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NICE expensive drug approvals ‘doing more harm than good’



The NHS drugs regulator is spending too much on expensive drugs of limited value, when it could be saving far more lives by putting the money into cheaper services that benefit more patients, a group of health economists has concluded.

Researchers from the University of York said the threshold NICE uses to gauge the cost-effectiveness of a new drug to the NHS – whereby the health benefits of the drug are considered to outweigh the harms of diverting the additional resources away from other services – has been set too high, at £30,000 per quality-adjusted life-year (QALY).

For example, the researchers found approval of a new drug that costs £10 million will offer 333 QALYs at the current threshold, but at the same time will mean the loss of 773 QALYs for other NHS patients as a result of increased mortality from cancer, circulatory, respiratory or gastro-intestinal diseases.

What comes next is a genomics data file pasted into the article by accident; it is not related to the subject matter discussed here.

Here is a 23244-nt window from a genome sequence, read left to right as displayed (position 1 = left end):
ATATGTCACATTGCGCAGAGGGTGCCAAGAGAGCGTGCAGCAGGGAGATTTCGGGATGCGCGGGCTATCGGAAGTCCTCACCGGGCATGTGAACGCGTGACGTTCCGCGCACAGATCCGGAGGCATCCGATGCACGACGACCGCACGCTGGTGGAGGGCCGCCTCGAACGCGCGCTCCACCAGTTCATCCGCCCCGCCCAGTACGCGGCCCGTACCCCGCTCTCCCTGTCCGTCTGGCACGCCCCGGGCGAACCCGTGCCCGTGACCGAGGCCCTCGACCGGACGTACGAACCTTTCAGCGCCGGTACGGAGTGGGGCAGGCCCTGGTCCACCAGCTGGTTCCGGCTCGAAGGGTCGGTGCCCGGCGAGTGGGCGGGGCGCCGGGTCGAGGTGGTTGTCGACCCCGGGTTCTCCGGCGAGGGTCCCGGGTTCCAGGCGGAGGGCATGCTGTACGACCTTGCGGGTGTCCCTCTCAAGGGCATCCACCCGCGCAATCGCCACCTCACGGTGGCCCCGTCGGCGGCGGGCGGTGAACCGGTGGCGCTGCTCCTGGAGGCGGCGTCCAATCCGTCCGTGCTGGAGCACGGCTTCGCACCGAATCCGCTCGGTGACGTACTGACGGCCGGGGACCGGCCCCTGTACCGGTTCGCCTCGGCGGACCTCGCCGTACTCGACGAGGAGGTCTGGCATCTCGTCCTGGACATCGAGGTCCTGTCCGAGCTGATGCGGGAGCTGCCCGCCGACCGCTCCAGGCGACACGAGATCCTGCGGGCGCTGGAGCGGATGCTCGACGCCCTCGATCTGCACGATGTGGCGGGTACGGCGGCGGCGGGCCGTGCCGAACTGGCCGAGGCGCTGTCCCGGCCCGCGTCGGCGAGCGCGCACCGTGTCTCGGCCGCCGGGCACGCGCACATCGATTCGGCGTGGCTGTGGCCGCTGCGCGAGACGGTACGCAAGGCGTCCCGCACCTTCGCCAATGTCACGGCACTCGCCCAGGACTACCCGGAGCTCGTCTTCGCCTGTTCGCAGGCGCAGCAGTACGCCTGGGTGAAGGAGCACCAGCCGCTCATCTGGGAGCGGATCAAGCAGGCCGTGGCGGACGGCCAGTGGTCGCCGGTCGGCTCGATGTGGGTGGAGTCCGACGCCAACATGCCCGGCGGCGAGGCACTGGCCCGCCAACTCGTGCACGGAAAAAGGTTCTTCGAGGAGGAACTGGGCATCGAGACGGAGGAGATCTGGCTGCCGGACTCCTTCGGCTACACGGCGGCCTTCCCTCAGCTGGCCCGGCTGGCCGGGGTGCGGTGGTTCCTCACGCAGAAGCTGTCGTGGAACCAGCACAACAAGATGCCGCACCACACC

They called for the threshold to be lowered, to £13,000 for each QALY gained.

Authors of the study, published by the National Institute for Health Research, added that the problem has been exacerbated in recent years as a result of £280 million of NHS resources being ring-fenced for the Cancer Drugs Fund in 2014/15.

Co-author of the study Professor Karl Claxton said: ‘The increasing pressure to approve new drugs more quickly at prices that are too high will only increase the harm done to NHS patients overall.

‘The political pressure to support a multinational pharmaceutical sector cannot justify the real harm that has and will continue to be done to NHS patients.’

Sir Andrew Dillon, chief executive of NICE, said: ‘The NHS has a choice about whether to use some of its money to adopt new things. It always has done. The question is how to balance investing in the cutting edge of medicine with more routine care.

‘Unless you think that drug companies will be prepared to lower their prices in an unprecedented way, using a threshold of £13,000 per QALY would mean the NHS closing the door on most new treatments.’